Donald Trump Shoots Down Idea of Mail-In Voting for President Despite Coronavirus Pandemic

On Friday, President Donald Trump said that he does not support the idea of mail-in voting during the coronavirus pandemic. When asked by reporters at his latest COVID-19 press briefing whether he thinks states should prepare for that measure, the president said that he believes people will find a way to cheat the system if given that chance. He also said he believes the general election in November will go on with no issue.

On Friday, a reporter asked Trump if he thought that states should "prepare" for more cases of mail-in voting this fall. He cut in quickly, saying: "No because I think a lot of people will cheat with mail-in voting." The president has previously talked a lot about voter fraud, even saying without evidence that he would have won the popular vote in 2016 if not for voter fraud. He went on: "I think people should vote with ID, voter ID. I think voter ID is very important, and the reason they don't want voter ID is because they intend to cheat."

"It shouldn't be mail-in voting. It should be you go to a booth and you proudly display yourself. You don't send it in the mail where people can pick up — all sorts of bad things can happen... by the time it gets in and is tabulated," he concluded.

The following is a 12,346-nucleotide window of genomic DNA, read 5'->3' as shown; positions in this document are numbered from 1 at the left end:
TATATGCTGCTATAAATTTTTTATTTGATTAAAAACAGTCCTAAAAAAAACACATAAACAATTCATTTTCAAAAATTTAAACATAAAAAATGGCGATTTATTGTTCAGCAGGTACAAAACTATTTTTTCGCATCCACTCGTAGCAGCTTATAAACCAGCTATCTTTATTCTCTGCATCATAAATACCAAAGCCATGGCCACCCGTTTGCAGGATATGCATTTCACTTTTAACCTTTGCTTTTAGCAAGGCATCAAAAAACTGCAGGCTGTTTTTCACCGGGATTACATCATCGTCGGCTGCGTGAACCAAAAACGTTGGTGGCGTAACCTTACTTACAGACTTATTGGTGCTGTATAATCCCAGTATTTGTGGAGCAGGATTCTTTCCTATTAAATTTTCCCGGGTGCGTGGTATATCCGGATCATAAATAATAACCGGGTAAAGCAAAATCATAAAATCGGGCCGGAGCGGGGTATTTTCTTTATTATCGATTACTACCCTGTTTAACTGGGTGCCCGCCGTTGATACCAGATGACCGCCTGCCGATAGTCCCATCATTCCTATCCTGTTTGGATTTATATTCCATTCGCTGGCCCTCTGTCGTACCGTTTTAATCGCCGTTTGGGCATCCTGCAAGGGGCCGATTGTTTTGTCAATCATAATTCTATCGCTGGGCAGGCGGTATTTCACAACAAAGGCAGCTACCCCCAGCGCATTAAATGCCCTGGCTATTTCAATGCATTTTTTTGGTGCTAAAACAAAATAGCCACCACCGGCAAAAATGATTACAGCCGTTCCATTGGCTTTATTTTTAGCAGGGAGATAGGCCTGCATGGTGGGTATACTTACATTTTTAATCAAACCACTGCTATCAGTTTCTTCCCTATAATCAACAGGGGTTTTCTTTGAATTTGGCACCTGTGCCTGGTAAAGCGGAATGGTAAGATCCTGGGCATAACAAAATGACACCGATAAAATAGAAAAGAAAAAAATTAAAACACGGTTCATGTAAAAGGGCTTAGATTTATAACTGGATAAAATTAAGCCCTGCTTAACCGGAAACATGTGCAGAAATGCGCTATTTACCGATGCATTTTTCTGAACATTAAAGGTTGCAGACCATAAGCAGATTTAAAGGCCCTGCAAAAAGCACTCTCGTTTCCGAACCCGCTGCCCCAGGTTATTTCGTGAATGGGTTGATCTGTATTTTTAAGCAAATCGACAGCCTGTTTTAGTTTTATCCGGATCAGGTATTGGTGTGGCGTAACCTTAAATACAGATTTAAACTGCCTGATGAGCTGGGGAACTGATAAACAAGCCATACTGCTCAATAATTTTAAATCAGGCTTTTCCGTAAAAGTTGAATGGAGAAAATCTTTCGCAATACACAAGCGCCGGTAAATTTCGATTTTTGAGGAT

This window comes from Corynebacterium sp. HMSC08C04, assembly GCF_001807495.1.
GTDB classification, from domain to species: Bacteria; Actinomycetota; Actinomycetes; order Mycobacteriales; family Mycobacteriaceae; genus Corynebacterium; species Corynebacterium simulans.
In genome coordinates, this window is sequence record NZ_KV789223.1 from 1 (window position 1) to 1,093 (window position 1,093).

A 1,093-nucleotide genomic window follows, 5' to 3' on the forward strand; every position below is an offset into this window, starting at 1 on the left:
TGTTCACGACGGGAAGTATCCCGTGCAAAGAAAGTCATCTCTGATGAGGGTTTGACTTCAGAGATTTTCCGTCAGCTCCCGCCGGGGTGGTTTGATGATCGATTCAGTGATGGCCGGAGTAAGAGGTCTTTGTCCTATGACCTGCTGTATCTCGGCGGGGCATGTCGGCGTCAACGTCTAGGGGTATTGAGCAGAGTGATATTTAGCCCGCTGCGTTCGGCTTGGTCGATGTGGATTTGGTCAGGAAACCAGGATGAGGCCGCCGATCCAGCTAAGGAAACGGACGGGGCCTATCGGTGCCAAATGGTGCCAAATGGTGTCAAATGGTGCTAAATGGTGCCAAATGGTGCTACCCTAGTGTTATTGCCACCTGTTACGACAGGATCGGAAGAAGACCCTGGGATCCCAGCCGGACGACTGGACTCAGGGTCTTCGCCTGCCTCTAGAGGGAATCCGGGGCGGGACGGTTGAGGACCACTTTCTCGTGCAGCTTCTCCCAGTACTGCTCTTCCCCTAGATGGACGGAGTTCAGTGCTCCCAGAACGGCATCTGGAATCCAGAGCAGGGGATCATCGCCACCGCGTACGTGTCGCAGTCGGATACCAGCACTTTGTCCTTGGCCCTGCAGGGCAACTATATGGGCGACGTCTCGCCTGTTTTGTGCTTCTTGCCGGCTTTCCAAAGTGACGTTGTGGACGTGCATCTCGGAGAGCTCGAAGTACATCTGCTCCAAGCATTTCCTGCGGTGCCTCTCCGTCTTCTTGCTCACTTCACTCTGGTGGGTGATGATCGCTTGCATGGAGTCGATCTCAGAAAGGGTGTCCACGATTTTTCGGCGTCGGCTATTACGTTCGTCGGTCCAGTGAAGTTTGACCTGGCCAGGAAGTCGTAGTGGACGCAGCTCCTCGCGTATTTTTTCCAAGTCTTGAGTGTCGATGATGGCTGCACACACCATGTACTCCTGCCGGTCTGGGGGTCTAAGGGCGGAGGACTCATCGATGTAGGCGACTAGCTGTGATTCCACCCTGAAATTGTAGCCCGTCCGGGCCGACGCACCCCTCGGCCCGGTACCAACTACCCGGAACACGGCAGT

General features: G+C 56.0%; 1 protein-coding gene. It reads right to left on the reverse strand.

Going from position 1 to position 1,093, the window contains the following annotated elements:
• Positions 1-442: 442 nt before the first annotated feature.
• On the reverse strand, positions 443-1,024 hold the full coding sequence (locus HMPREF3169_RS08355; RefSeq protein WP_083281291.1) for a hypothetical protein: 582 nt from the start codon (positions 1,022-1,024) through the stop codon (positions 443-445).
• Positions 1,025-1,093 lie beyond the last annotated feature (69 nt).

Mail-in voting and absentee ballots are already an option for many Americans in certain circumstances, and with the coronavirus pandemic raging on, more people than ever are expected to apply. According to a report by The Hill, democrats are already pushing for more funding to make mail-in ballots available, including Speaker of the House Nancy Pelosi.

Many states have already postponed their primary elections as well, or moved them to an all-mail election in some cases. Wisconsin is expected to go forward with an in-person primary election this Tuesday, although the state's democrat Gov. Tony Evers has urged the state legislature to approve an all-mail voting system instead.

The coronavirus relief package signed into law last week also tackled the issue of the election, providing $400 million in funding for states to prepare for extra clean voting conditions. Democrats originally asked for $4 billion. In an interview on Fox & Friends on Monday, Trump said that those measures would have led to more people voting, which he suggested would hurt the chances of republicans in general.

"The things they had in there were crazy. They had things, levels of voting that if you ever agreed to, you would never have a Republican elected in this country again," he said.


The National Conference of State Legislatures' website has an up-to-date list of when each state's primary election takes place. For the latest on the coronavirus pandemic, visit the CDC's website.